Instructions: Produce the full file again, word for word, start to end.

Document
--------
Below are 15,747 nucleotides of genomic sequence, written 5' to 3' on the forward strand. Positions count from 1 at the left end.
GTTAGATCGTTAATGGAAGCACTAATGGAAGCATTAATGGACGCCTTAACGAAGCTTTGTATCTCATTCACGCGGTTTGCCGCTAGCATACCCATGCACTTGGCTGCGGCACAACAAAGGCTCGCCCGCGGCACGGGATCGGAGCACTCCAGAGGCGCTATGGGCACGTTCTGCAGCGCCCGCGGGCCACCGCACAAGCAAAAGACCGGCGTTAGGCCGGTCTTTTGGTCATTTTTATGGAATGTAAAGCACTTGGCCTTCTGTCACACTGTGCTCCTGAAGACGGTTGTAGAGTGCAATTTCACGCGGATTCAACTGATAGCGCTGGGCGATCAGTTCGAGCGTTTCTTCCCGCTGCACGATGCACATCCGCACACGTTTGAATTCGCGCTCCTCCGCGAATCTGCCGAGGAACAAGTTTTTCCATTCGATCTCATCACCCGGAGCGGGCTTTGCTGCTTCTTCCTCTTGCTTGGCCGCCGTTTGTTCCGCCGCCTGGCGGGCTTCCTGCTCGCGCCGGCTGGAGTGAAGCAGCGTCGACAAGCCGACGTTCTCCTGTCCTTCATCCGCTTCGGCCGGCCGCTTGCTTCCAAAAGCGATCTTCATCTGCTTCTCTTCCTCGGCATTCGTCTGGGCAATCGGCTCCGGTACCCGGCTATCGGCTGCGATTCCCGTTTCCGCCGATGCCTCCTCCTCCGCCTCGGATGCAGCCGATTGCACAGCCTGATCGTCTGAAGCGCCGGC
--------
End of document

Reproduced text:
Below are 15,747 nucleotides of genomic sequence, written 5' to 3' on the forward strand. Positions count from 1 at the left end.
GTTAGATCGTTAATGGAAGCACTAATGGAAGCATTAATGGACGCCTTAACGAAGCTTTGTATCTCATTCACGCGGTTTGCCGCTAGCATACCCATGCACTTGGCTGCGGCACAACAAAGGCTCGCCCGCGGCACGGGATCGGAGCACTCCAGAGGCGCTATGGGCACGTTCTGCAGCGCCCGCGGGCCACCGCACAAGCAAAAGACCGGCGTTAGGCCGGTCTTTTGGTCATTTTTATGGAATGTAAAGCACTTGGCCTTCTGTCACACTGTGCTCCTGAAGACGGTTGTAGAGTGCAATTTCACGCGGATTCAACTGATAGCGCTGGGCGATCAGTTCGAGCGTTTCTTCCCGCTGCACGATGCACATCCGCACACGTTTGAATTCGCGCTCCTCCGCGAATCTGCCGAGGAACAAGTTTTTCCATTCGATCTCATCACCCGGAGCGGGCTTTGCTGCTTCTTCCTCTTGCTTGGCCGCCGTTTGTTCCGCCGCCTGGCGGGCTTCCTGCTCGCGCCGGCTGGAGTGAAGCAGCGTCGACAAGCCGACGTTCTCCTGTCCTTCATCCGCTTCGGCCGGCCGCTTGCTTCCAAAAGCGATCTTCATCTGCTTCTCTTCCTCGGCATTCGTCTGGGCAATCGGCTCCGGTACCCGGCTATCGGCTGCGATTCCCGTTTCCGCCGATGCCTCCTCCTCCGCCTCGGATGCAGCCGATTGCACAGCCTGATCGTCTGAAGCGCCGGC